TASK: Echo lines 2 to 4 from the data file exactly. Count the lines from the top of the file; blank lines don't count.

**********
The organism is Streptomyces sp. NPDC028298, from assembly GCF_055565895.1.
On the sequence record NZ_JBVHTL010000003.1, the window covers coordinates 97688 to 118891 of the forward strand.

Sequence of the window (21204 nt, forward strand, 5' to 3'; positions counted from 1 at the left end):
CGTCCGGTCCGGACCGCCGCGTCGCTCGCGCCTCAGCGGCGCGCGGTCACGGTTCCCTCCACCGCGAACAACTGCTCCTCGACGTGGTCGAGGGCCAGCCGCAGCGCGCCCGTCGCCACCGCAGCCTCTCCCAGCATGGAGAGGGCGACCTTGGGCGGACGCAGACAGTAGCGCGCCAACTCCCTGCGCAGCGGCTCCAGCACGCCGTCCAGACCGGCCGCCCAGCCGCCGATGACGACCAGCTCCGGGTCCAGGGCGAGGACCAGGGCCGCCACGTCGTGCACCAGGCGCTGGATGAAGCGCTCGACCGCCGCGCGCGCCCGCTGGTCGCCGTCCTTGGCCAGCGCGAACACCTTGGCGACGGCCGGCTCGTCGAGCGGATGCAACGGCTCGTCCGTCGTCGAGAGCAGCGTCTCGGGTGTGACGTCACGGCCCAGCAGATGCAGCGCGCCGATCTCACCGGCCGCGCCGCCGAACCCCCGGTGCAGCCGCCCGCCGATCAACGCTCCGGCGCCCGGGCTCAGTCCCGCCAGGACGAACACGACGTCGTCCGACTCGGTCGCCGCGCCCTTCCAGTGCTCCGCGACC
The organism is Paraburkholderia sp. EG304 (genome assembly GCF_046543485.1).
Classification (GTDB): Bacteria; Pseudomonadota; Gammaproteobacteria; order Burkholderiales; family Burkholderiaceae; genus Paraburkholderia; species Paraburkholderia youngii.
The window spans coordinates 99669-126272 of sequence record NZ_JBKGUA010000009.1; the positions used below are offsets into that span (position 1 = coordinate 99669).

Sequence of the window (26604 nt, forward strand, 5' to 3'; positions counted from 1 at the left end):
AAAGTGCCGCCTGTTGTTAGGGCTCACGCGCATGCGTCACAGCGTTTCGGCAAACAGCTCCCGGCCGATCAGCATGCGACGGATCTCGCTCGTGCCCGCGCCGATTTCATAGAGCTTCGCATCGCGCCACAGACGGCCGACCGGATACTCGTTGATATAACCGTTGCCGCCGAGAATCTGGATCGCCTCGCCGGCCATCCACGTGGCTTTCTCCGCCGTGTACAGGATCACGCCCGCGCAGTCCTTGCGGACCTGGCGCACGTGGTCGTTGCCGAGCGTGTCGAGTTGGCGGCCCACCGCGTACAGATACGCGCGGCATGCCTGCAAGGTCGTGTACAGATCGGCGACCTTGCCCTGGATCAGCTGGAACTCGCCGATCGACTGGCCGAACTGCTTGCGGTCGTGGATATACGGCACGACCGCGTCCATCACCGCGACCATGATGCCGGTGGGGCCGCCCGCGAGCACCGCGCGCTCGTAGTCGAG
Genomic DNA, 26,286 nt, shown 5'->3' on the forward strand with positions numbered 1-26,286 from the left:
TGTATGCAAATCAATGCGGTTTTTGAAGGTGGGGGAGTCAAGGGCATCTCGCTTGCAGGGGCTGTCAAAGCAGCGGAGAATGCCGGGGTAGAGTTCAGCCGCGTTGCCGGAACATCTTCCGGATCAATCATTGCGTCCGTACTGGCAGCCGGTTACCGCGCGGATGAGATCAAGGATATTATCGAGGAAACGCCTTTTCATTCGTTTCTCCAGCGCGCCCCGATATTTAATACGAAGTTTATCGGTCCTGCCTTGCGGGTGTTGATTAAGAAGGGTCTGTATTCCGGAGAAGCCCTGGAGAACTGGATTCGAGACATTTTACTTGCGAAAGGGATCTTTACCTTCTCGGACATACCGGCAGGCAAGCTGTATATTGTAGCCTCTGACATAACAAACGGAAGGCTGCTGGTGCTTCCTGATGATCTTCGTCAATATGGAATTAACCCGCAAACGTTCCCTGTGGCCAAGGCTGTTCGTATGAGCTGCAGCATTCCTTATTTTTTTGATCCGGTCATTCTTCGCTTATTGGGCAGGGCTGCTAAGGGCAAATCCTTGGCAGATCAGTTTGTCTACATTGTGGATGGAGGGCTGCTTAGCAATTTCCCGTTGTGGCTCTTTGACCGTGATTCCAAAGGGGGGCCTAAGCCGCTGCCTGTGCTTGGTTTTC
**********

On the sequence record NZ_JBVHTL010000003.1, the window covers coordinates 97688 to 118891 of the forward strand.

Sequence of the window (21204 nt, forward strand, 5' to 3'; positions counted from 1 at the left end):
CGTCCGGTCCGGACCGCCGCGTCGCTCGCGCCTCAGCGGCGCGCGGTCACGGTTCCCTCCACCGCGAACAACTGCTCCTCGACGTGGTCGAGGGCCAGCCGCAGCGCGCCCGTCGCCACCGCAGCCTCTCCCAGCATGGAGAGGGCGACCTTGGGCGGACGCAGACAGTAGCGCGCCAACTCCCTGCGCAGCGGCTCCAGCACGCCGTCCAGACCGGCCGCCCAGCCGCCGATGACGACCAGCTCCGGGTCCAGGGCGAGGACCAGGGCCGCCACGTCGTGCACCAGGCGCTGGATGAAGCGCTCGACCGCCGCGCGCGCCCGCTGGTCGCCGTCCTTGGCCAGCGCGAACACCTTGGCGACGGCCGGCTCGTCGAGCGGATGCAACGGCTCGTCCGTCGTCGAGAGCAGCGTCTCGGGTGTGACGTCACGGCCCAGCAGATGCAGCGCGCCGATCTCACCGGCCGCGCCGCCGAACCCCCGGTGCAGCCGCCCGCCGATCAACGCTCCGGCGCCCGGGCTCAGTCCCGCCAGGACGAACACGACGTCGTCCGACTCGGTCGCCGCGCCCTTCCAGTGCTCCGCGACC